The sophomore album masterminded by singer-guitarist by singer-guitarists Kenneth James Gibson and Brian McBride casts a warm glow, orchestrated with keys, guitars, pedal steel, strings, horns, light percussion and vocal harmonies. Whether you label it ambient folk, psychedelia lite or chamber pop, it’s a stunner, with hymns such as “She’s Stuck in the Endless Loop of Her Decline” stopping you dead in your tracks. – K.B. [Stream via Spotify]

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OpenMileEagle_DarkComedy7. OPEN MIKE EAGLE

“Dark Comedy”

Open Mike Eagle’s fourth solo album is full of dense, intelligent, and inventive rhymes that are sometimes so profound you can’t help but laugh out loud. “Doug Stamper (Advice Raps)” stands out as one of the year’s best tracks, a hilarious and thoughtful collection of wisdom including “’99 Problems’ was a damn good summer song / If you got more than like three, then something’s wrong” and Hannibal Buress’ guest verse featuring the line “You a ho if your Facebook is complicated / Eat your fruit, fiber, b*tch, or get constipated.” – A.V. [Stream via Spotify]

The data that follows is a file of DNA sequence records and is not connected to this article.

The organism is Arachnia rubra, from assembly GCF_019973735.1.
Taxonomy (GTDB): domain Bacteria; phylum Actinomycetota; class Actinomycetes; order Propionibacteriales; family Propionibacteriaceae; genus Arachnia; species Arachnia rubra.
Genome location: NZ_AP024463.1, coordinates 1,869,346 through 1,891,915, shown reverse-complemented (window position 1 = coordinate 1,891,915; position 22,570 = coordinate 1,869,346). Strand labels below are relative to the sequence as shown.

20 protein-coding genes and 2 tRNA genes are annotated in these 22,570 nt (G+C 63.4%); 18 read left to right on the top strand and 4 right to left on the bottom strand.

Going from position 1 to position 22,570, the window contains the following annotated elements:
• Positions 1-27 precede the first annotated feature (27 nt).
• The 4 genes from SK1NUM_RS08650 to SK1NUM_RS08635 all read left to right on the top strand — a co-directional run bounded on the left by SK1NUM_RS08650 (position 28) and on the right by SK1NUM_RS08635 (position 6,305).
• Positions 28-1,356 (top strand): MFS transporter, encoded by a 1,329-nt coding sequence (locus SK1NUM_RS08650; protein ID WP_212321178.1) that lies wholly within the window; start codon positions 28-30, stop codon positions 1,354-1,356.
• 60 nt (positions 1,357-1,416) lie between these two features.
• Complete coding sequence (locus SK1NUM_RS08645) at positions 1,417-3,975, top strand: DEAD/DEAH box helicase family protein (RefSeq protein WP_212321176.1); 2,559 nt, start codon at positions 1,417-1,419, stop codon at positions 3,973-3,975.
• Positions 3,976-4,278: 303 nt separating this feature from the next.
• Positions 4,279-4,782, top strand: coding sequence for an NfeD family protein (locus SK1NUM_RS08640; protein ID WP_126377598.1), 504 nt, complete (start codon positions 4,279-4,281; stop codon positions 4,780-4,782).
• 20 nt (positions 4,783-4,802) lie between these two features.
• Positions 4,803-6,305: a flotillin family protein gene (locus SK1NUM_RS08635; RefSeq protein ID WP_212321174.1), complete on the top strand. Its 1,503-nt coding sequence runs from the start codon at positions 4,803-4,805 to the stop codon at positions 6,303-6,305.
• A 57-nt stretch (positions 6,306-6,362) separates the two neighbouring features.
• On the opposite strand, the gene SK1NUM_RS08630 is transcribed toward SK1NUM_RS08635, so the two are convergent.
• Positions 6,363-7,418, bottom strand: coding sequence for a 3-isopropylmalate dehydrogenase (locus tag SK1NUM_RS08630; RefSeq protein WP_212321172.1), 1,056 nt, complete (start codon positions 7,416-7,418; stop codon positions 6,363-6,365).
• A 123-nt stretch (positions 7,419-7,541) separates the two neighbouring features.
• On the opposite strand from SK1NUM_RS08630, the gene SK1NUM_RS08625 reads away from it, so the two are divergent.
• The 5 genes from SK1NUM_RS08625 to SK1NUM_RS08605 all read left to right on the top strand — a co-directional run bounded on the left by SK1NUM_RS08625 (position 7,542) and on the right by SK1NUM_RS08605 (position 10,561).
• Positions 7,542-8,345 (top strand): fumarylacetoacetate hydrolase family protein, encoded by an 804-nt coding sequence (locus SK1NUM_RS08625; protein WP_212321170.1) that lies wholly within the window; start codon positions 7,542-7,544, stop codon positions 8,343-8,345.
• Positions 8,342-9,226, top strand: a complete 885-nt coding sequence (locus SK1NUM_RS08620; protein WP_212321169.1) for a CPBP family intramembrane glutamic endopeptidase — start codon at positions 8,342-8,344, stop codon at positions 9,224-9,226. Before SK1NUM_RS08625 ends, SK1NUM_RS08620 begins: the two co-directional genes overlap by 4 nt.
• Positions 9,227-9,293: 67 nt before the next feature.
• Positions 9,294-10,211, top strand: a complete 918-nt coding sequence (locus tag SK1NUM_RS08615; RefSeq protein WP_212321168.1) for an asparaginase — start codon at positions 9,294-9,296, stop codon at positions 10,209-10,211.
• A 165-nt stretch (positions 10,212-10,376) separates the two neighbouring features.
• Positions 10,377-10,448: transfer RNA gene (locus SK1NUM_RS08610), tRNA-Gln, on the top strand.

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Lo-Fang_BlueFilm6. LO-FANG

“Blue Film”

Singer, songwriter and multi-instrumentalist Matthew Hemerlein fused alt-R&B electronic production textures with organic guitar, piano and string arrangements to create a lush and lovely debut album. His emotive voice shines on “Light Year” and “Permutations,” his songwriting excels on “#88” and “Animal Urges,” and his transformative cover of “You’re The One That I Want” (from “Grease”) simmers with electricity. – A.V. [Stream via Spotify]

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FranciscotheMan_LooseEnds5. FRANCISCO THE MAN

“Loose Ends”

What’s this, an indie-rock album with sharp teeth and “Big Ideas?” Scotty Cantino, Brock Woolsey, Néstor Romero and Abdeel Ortega plugged away for years before unveiling their debut, a hook-filled mix of shoegazing, post-punk and dream-pop with scarcely a throwaway track. Come for the undulating walls of sound, stay to hear Cantino’s catharsis played out, guitars blaring. – K.B. [Stream via Spotify]

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ArielPink_PomPom4. ARIEL PINK

“Pom Pom”

Multifarious weirdo Ariel Rosenberg dropped the “Haunted Graffiti” from his name and then dropped a 67-minute opus that, by hook or by crook, makes all his sonic crate-digging sound fresh. Zappa, Captain Beefheart and Todd Rundgren all come to mind as he hopscotches through the 1960s, ’70s and ’80s on “Pom Pom,” tripping the night psychedelic as the White Rabbit, Cheshire Cat and Mad Hatter rolled into one. BYO hookah. – K.B. [Stream on Spotify]